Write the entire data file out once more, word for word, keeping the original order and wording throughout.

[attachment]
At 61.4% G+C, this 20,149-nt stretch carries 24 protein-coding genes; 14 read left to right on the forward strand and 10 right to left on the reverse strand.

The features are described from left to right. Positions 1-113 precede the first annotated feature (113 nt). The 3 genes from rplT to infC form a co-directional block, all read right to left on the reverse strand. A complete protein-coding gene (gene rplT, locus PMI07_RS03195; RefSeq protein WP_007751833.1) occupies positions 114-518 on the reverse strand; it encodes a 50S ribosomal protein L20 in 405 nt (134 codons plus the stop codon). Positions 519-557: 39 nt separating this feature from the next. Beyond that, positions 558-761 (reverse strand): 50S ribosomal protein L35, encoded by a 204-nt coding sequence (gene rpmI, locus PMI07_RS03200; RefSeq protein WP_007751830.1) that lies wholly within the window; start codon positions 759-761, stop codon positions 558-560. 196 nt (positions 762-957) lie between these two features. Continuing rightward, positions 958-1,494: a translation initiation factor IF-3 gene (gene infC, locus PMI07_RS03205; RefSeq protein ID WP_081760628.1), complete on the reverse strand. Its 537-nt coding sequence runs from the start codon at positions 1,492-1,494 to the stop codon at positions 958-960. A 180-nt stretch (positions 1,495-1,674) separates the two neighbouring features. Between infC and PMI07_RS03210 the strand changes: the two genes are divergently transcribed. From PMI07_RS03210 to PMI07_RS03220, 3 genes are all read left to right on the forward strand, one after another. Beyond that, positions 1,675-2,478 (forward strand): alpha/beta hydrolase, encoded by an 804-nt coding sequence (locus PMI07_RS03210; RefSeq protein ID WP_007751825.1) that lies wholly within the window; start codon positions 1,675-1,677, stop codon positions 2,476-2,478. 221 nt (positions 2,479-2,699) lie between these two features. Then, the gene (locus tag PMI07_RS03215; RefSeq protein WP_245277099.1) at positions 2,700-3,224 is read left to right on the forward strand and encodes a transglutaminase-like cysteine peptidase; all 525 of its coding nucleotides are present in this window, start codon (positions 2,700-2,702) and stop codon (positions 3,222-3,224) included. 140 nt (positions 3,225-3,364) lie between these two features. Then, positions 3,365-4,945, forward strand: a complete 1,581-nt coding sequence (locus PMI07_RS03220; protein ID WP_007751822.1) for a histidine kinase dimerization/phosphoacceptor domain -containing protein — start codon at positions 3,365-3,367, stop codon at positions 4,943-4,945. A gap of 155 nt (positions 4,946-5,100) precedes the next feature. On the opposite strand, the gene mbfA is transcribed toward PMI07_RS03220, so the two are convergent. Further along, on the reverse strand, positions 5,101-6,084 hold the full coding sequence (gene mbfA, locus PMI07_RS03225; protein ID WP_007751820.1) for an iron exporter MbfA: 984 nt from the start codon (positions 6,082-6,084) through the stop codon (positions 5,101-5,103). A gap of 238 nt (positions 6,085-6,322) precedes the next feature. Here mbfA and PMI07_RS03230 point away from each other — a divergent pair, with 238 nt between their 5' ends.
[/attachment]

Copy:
At 61.4% G+C, this 20,149-nt stretch carries 24 protein-coding genes; 14 read left to right on the forward strand and 10 right to left on the reverse strand.

The features are described from left to right. Positions 1-113 precede the first annotated feature (113 nt). The 3 genes from rplT to infC form a co-directional block, all read right to left on the reverse strand. A complete protein-coding gene (gene rplT, locus PMI07_RS03195; RefSeq protein WP_007751833.1) occupies positions 114-518 on the reverse strand; it encodes a 50S ribosomal protein L20 in 405 nt (134 codons plus the stop codon). Positions 519-557: 39 nt separating this feature from the next. Beyond that, positions 558-761 (reverse strand): 50S ribosomal protein L35, encoded by a 204-nt coding sequence (gene rpmI, locus PMI07_RS03200; RefSeq protein WP_007751830.1) that lies wholly within the window; start codon positions 759-761, stop codon positions 558-560. 196 nt (positions 762-957) lie between these two features. Continuing rightward, positions 958-1,494: a translation initiation factor IF-3 gene (gene infC, locus PMI07_RS03205; RefSeq protein ID WP_081760628.1), complete on the reverse strand. Its 537-nt coding sequence runs from the start codon at positions 1,492-1,494 to the stop codon at positions 958-960. A 180-nt stretch (positions 1,495-1,674) separates the two neighbouring features. Between infC and PMI07_RS03210 the strand changes: the two genes are divergently transcribed. From PMI07_RS03210 to PMI07_RS03220, 3 genes are all read left to right on the forward strand, one after another. Beyond that, positions 1,675-2,478 (forward strand): alpha/beta hydrolase, encoded by an 804-nt coding sequence (locus PMI07_RS03210; RefSeq protein ID WP_007751825.1) that lies wholly within the window; start codon positions 1,675-1,677, stop codon positions 2,476-2,478. 221 nt (positions 2,479-2,699) lie between these two features. Then, the gene (locus tag PMI07_RS03215; RefSeq protein WP_245277099.1) at positions 2,700-3,224 is read left to right on the forward strand and encodes a transglutaminase-like cysteine peptidase; all 525 of its coding nucleotides are present in this window, start codon (positions 2,700-2,702) and stop codon (positions 3,222-3,224) included. 140 nt (positions 3,225-3,364) lie between these two features. Then, positions 3,365-4,945, forward strand: a complete 1,581-nt coding sequence (locus PMI07_RS03220; protein ID WP_007751822.1) for a histidine kinase dimerization/phosphoacceptor domain -containing protein — start codon at positions 3,365-3,367, stop codon at positions 4,943-4,945. A gap of 155 nt (positions 4,946-5,100) precedes the next feature. On the opposite strand, the gene mbfA is transcribed toward PMI07_RS03220, so the two are convergent. Further along, on the reverse strand, positions 5,101-6,084 hold the full coding sequence (gene mbfA, locus PMI07_RS03225; protein ID WP_007751820.1) for an iron exporter MbfA: 984 nt from the start codon (positions 6,082-6,084) through the stop codon (positions 5,101-5,103). A gap of 238 nt (positions 6,085-6,322) precedes the next feature. Here mbfA and PMI07_RS03230 point away from each other — a divergent pair, with 238 nt between their 5' ends.